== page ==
IFSJ Exclusive: The good practice guide to fire safety

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IFSJ takes a look at the IWFM’s Fire Safety Management good practice guide produced in partnership with PlanRadar

On Monday 23 January, the first of several pieces of fire and building safety legislation arriving in 2023 came into force in the UK. In order to help facilities managers stay up to date with the latest statutory guidance and industry best practice, the Institute of Workplace and Facilities Management (IWFM) published a newly updated ‘Fire safety management’ good practice guide (GPG), developed in partnership with B2B software company and fire consultancy specialists PlanRadar.

The guide sets out the key requirements for managing fire safety in England where the Regulatory (Reform) Fire Safety Order 2005 applies and provides core good practice and signposting for facilities management professionals, those with Responsible Persons duties, and those acting on behalf of Responsible Persons (RPs).

The GPG has been updated to include requirements from the Fire Safety Act 2021, the Building Act 2022, and the Fire Safety (England) Regulations 2022, and outlines the relevant legislation for Wales, Scotland, and Northern Ireland.

Responsible Persons

The Fire Safety Order requires an RP to make a suitable and sufficient assessment of the risks relevant persons are exposed to in order to identify the fire precautions they need to take to be able to comply with the requirements and exclusions required of them by the Fire Safety Order.

The aim of new regulation is to improve the communication of fire risk information between RPs and residents, such as providing up-to-date electronic building floor plans to local fire services and including a hard copy of floor plans on-site in a secure information box. RPs are also required to monitor lifts and firefighting equipment operation on a monthly basis and carry out repairs as needed. Facilities managers are responsible for understanding all the fire risk elements of an asset and keeping track of all installation, maintenance, and replacement data.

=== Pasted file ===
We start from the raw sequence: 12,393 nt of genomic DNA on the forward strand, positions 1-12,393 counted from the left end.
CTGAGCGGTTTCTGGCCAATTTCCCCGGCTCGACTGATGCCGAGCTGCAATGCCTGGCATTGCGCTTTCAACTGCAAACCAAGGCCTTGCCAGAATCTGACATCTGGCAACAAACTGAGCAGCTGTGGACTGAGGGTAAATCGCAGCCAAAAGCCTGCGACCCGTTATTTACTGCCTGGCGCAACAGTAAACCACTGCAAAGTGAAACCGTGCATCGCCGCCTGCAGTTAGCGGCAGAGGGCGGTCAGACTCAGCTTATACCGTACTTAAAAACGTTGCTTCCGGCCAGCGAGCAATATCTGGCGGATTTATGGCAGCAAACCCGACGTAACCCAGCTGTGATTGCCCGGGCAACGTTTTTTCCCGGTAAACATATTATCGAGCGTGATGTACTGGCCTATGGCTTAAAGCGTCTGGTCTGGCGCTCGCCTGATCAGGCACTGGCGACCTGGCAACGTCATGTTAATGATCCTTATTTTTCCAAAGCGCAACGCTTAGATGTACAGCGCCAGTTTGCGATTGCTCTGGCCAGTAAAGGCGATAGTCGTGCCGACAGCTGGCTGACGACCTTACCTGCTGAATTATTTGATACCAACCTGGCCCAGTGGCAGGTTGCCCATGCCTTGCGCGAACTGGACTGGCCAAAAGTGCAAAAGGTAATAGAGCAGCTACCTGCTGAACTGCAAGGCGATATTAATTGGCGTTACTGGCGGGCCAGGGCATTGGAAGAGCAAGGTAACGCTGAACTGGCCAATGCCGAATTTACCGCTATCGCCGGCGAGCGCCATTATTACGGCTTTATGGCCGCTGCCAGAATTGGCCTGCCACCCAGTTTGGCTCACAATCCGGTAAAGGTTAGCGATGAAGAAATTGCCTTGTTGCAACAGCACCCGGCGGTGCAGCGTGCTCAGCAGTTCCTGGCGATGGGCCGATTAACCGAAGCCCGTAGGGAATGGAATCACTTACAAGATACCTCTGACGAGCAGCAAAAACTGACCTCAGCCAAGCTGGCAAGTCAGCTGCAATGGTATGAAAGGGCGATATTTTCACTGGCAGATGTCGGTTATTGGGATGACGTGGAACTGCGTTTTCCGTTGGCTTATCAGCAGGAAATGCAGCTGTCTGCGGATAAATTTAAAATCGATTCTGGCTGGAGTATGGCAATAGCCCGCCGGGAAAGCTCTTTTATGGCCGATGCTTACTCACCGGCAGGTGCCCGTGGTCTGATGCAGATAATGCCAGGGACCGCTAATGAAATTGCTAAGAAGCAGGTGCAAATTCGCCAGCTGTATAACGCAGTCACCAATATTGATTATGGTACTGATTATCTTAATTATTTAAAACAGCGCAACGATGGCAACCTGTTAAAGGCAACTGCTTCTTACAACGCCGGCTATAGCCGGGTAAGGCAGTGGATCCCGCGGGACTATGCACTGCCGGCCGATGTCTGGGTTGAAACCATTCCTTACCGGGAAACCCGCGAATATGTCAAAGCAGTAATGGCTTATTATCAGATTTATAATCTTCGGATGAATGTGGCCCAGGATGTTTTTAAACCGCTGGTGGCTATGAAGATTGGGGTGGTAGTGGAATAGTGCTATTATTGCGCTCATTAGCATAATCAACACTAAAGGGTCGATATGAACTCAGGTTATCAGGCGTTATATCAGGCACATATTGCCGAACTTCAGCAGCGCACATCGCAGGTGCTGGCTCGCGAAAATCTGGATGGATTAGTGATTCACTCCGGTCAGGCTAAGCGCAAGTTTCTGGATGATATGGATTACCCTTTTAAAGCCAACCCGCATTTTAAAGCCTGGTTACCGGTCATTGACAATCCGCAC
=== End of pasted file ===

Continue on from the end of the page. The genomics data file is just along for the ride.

A facilities manager can be an RP, and so the definitions for a Responsible Person is wide-ranging. Where a facilities manager is not the RP, the scope of the risk assessment must be clearly defined in writing. It will therefore be essential for facilities managers to have a clear and accurate definition of the exact role they, or any other property manager, have agreed to undertake on behalf of the Responsible Person.

“The risk of potential prosecution and heavy fines will provide motivation to improving the lax approach to safety checks.”

Part of the idea is that by placing increased emphasis on the RP, the risk of potential prosecution and heavy fines will provide motivation and should go some way to improving the lax approach to safety checks – particularly around fire doors. A full, tamperproof audit trail of all completed work will be instrumental in meeting these new legal requirements.

What does the guide cover?

The guide provides UK-focussed guidance and signposting for facilities management professionals, those with RPs duties, and those acting on behalf of RPs, so they can meet the latest fire safety legislation requirements.